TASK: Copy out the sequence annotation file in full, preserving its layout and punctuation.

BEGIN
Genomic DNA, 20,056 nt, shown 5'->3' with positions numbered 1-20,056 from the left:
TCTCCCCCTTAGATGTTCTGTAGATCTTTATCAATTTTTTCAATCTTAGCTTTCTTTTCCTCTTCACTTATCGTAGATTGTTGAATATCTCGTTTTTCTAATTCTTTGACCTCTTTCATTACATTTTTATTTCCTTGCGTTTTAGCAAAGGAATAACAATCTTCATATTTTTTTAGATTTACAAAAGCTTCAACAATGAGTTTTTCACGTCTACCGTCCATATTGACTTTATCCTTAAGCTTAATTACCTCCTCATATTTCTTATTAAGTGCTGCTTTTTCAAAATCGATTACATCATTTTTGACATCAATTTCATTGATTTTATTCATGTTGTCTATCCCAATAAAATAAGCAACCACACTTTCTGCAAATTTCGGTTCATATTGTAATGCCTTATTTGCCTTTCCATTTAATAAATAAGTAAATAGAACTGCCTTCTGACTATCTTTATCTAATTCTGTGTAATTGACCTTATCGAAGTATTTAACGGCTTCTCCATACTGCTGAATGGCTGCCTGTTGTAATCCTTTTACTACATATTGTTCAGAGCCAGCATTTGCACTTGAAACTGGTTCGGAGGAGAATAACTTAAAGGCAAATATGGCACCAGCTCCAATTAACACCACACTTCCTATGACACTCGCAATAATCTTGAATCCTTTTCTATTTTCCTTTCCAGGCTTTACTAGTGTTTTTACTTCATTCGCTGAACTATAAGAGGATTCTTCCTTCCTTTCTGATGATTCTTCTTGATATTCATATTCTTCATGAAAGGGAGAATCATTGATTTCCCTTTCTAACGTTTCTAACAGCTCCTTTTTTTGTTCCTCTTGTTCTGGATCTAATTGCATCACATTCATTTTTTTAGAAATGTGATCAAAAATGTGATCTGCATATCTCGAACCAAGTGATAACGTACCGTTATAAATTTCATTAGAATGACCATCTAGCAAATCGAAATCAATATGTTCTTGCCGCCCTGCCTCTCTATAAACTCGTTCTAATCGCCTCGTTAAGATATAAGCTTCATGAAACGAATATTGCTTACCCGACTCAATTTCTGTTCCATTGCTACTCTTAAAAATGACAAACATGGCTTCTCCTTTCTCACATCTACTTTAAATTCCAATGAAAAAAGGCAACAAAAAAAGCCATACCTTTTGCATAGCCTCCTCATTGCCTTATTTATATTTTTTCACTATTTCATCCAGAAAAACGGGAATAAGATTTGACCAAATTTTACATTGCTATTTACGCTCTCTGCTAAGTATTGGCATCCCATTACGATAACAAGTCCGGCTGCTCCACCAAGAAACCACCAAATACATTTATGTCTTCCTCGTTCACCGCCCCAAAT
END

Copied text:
Genomic DNA, 20,056 nt, shown 5'->3' with positions numbered 1-20,056 from the left:
TCTCCCCCTTAGATGTTCTGTAGATCTTTATCAATTTTTTCAATCTTAGCTTTCTTTTCCTCTTCACTTATCGTAGATTGTTGAATATCTCGTTTTTCTAATTCTTTGACCTCTTTCATTACATTTTTATTTCCTTGCGTTTTAGCAAAGGAATAACAATCTTCATATTTTTTTAGATTTACAAAAGCTTCAACAATGAGTTTTTCACGTCTACCGTCCATATTGACTTTATCCTTAAGCTTAATTACCTCCTCATATTTCTTATTAAGTGCTGCTTTTTCAAAATCGATTACATCATTTTTGACATCAATTTCATTGATTTTATTCATGTTGTCTATCCCAATAAAATAAGCAACCACACTTTCTGCAAATTTCGGTTCATATTGTAATGCCTTATTTGCCTTTCCATTTAATAAATAAGTAAATAGAACTGCCTTCTGACTATCTTTATCTAATTCTGTGTAATTGACCTTATCGAAGTATTTAACGGCTTCTCCATACTGCTGAATGGCTGCCTGTTGTAATCCTTTTACTACATATTGTTCAGAGCCAGCATTTGCACTTGAAACTGGTTCGGAGGAGAATAACTTAAAGGCAAATATGGCACCAGCTCCAATTAACACCACACTTCCTATGACACTCGCAATAATCTTGAATCCTTTTCTATTTTCCTTTCCAGGCTTTACTAGTGTTTTTACTTCATTCGCTGAACTATAAGAGGATTCTTCCTTCCTTTCTGATGATTCTTCTTGATATTCATATTCTTCATGAAAGGGAGAATCATTGATTTCCCTTTCTAACGTTTCTAACAGCTCCTTTTTTTGTTCCTCTTGTTCTGGATCTAATTGCATCACATTCATTTTTTTAGAAATGTGATCAAAAATGTGATCTGCATATCTCGAACCAAGTGATAACGTACCGTTATAAATTTCATTAGAATGACCATCTAGCAAATCGAAATCAATATGTTCTTGCCGCCCTGCCTCTCTATAAACTCGTTCTAATCGCCTCGTTAAGATATAAGCTTCATGAAACGAATATTGCTTACCCGACTCAATTTCTGTTCCATTGCTACTCTTAAAAATGACAAACATGGCTTCTCCTTTCTCACATCTACTTTAAATTCCAATGAAAAAAGGCAACAAAAAAAGCCATACCTTTTGCATAGCCTCCTCATTGCCTTATTTATATTTTTTCACTATTTCATCCAGAAAAACGGGAATAAGATTTGACCAAATTTTACATTGCTATTTACGCTCTCTGCTAAGTATTGGCATCCCATTACGATAACAAGTCCGGCTGCTCCACCAAGAAACCACCAAATACATTTATGTCTTCCTCGTTCACCGCCCCAAAT